Published through The Red Line Project.
Published through The Red Line Project.
Published through The Red Line Project
Edited by Juan Latapi, using Adobe Premiere.
Made With Adobe Premiere by Juan Latapi, 2014.
Chicago–Sitting on a dimly lit stage and facing a crowded auditorium, members from the Ensemble Dal Niente forcefully pluck away the strings, gently hit the keys, valiantly blow the woodwinds, and gently vocalize stories situated somewhere between the baritone and alto range as they embark on a journey through time and space.
This presentation marks the ensemble’s debut at The Latino Music Festival in a setting that had its fair share of emotional as well as eccentric moments through an act that journeyed through the classic as well as the contemporary in an attempt to spread awareness of the diverse background of Latino music.
Dal Niente’s performance at The Harold Washington Library’s Cindy Pritzker Auditorium on November 14th was both traditional and innovative in its delivery.
Along with some classical Spanish pieces such as the baroque “Con que la lavare”, the ensemble also performed more contemporary pieces such as “Apartamento Polsen Apartamento” Peterson by Mauricio Pauly, which had never been played in the United States before, and “Who Cares if She Cries I” by Jocy de Oliveira.
Austin Wulliman, Dal Niente violinist and program director said “ the programming (of the performance) is meant to represent a wide array of musical styles and diverse voices.”
“We hope the audience comes away with an appreciation for the wide array of musical styles and poignant voices of the composers highlighted for this festival,” Wulliman said.
Both of the modern pieces were chosen because of the composers’ Latino background and their significance in the contemporary art world.
“Apartamento Polsen Apartamento,” written by Mauricio Pauly (b. 1974), a Costa Rican composer based in the UK who is co-director and founder of the Distractfold Ensemble and the Altavoz Composers, is an avant-garde piece that features saxophone, cello, and piano.
The production, which runs approximately nine minutes, is spatially performed as the instruments are sporadically played, thus reflecting a wide spectrum of themes including passion, violence, and peace through bursts of distorted notes. The most interesting feature of “Apartamento Polsen Apartamento” is the constant and at times menacing presence of silence, as if it was being played just like any other ordinary instrument would.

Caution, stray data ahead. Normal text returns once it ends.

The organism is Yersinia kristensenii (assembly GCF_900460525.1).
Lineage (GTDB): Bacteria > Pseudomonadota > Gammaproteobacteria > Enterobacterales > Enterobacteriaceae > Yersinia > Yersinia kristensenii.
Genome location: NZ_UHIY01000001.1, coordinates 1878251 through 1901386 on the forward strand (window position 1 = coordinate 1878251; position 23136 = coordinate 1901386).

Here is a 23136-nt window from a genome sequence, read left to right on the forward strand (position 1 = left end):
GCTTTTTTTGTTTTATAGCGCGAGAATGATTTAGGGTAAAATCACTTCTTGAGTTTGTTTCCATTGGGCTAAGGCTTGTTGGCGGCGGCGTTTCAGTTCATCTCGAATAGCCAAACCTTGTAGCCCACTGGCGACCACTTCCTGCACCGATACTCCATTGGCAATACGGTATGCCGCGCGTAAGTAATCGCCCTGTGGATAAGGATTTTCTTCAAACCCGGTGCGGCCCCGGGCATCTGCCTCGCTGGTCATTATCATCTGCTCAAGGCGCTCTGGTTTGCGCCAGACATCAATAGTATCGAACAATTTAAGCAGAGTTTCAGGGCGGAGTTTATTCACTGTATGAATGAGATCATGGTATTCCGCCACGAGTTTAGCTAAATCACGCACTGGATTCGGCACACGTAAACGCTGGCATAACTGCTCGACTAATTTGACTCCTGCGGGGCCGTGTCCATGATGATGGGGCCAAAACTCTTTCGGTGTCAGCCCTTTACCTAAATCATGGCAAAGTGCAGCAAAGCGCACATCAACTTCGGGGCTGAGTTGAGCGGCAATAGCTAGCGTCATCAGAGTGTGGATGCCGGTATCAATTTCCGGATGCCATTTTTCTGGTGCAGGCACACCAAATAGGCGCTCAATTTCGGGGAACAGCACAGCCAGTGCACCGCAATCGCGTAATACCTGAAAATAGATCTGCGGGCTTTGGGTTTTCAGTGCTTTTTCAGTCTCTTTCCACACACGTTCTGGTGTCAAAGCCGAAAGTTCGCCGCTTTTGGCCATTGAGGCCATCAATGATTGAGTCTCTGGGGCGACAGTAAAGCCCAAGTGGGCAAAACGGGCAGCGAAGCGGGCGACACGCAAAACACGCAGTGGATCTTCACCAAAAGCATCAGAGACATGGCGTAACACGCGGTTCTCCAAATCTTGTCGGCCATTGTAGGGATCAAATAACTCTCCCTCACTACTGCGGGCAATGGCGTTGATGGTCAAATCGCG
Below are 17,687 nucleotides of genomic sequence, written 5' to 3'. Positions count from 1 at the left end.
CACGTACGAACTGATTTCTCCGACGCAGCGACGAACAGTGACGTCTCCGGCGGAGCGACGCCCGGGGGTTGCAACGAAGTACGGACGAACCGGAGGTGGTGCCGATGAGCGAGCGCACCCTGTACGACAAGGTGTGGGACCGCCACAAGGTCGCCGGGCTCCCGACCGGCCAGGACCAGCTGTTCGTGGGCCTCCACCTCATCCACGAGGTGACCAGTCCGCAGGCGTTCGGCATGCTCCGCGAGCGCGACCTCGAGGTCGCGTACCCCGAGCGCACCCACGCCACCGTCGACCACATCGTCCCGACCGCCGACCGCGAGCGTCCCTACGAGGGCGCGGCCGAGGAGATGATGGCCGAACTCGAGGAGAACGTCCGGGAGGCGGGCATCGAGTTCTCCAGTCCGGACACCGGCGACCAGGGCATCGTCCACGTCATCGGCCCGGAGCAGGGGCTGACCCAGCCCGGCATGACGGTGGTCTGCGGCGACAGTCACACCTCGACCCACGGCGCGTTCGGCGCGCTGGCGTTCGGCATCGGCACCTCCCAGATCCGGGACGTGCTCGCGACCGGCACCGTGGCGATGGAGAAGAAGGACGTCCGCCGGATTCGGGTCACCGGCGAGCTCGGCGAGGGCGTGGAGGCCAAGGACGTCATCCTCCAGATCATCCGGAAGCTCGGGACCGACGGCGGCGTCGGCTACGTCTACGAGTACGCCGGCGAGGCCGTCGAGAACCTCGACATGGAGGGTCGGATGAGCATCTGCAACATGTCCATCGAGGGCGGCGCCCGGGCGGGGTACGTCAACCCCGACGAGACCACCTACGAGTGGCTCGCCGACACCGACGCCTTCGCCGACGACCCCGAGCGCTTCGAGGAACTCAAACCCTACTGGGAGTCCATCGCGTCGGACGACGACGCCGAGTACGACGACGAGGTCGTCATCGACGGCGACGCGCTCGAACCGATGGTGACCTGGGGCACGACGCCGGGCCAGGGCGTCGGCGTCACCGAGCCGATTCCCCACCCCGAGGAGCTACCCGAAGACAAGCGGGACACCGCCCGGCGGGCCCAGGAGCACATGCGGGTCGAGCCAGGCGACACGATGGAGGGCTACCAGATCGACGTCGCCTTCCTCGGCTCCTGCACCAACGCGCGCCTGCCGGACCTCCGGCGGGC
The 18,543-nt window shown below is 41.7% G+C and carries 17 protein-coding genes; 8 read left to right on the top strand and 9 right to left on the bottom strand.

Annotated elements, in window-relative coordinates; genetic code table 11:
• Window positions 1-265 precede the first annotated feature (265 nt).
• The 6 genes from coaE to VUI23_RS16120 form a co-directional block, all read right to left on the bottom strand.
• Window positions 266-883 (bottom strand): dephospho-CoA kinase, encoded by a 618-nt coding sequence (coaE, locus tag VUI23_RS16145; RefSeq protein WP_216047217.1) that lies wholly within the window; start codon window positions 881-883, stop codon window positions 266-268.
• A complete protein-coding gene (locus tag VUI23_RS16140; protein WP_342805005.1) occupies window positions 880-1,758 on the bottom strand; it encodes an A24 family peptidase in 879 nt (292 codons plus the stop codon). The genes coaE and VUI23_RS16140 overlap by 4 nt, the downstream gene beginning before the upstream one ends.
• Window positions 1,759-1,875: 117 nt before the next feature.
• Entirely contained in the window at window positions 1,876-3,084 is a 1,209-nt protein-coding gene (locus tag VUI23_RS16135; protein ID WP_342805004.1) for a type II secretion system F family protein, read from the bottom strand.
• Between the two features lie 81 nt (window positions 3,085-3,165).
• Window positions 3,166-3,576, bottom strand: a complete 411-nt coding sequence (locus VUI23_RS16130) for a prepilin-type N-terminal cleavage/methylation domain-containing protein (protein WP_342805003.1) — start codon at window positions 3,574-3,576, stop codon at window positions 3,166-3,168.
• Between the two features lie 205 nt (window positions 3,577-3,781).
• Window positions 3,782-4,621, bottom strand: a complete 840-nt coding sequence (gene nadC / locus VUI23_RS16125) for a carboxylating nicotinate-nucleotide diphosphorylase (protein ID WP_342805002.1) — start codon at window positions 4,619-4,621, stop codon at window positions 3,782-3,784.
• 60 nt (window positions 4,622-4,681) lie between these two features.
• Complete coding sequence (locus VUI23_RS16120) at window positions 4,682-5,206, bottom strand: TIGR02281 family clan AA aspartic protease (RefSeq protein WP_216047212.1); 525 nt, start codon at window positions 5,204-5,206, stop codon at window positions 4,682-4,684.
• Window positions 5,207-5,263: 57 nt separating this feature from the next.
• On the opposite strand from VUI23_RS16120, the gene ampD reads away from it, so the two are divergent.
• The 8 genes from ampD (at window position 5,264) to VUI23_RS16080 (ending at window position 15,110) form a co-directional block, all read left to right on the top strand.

It was originally debuted at the Premiered at the Centro Gallego de Arte Contemporáneo (Galician Centre for Contemporary Art) in Santiago de Compostela, Spain on November 2011 and was revised by Pauly himself for the Ensemble DalNiente performance at the Latino Music Festival.
“Who Cares if She Cries I,” written by Brazilian composer Jocy de Oliveira (b. 1936), whose work has been featured in prestigious musical festival such as the Berliner Festspiele in Germany and the International festival of Campos de Jordao in Brazil, is a simple yet haunting piece that features the cello and a soprano vocal performance.
This contemporary orchestra piece, which debuted in 2000 and was revised for smaller ensembles such as Dal Niente in 2003, plays out like an emotional rollercoaster by featuring haunting multi-scale string performance ranging from an ever present hum to an exalted jump in notes as the piece progresses.
The other half of the song comes in the shape of an unusual and daring vocal performance, which invocates the wide array of human emotions through spoken word, chirping, and aphonic chants. In this case the magnificent vocal performance was delivered by 2010 Mcknight Artist Fellow and baroque soprano Carry Henneman Shaw.
According to Wulliman, Henneman Shaw as chosen for this piece because “ she is a truly magical and versatile musician, with an incredibly flexible voice.”
“Her musical talents show in full with music ranging from early Spanish music (Carrie is a well-respected early music expert) to the newest of the new (music written for Dal Niente this year),” Wulliman said.
For the Ensemble Dal Niente the show has a special significance as it marks their first collaboration with The Chicago Latino Music Festival.
Founded in 2004 at Northwestern University by composer Kristen Broberg, the ensemble consists of young artists and international virtuosos. The ensemble is well known for “presenting the best of music being written today by established, emerging, and as-yet-undiscovered composers.”
Now an established institution, Ensemble Dal Niente will often hold residencies at different schools and universities.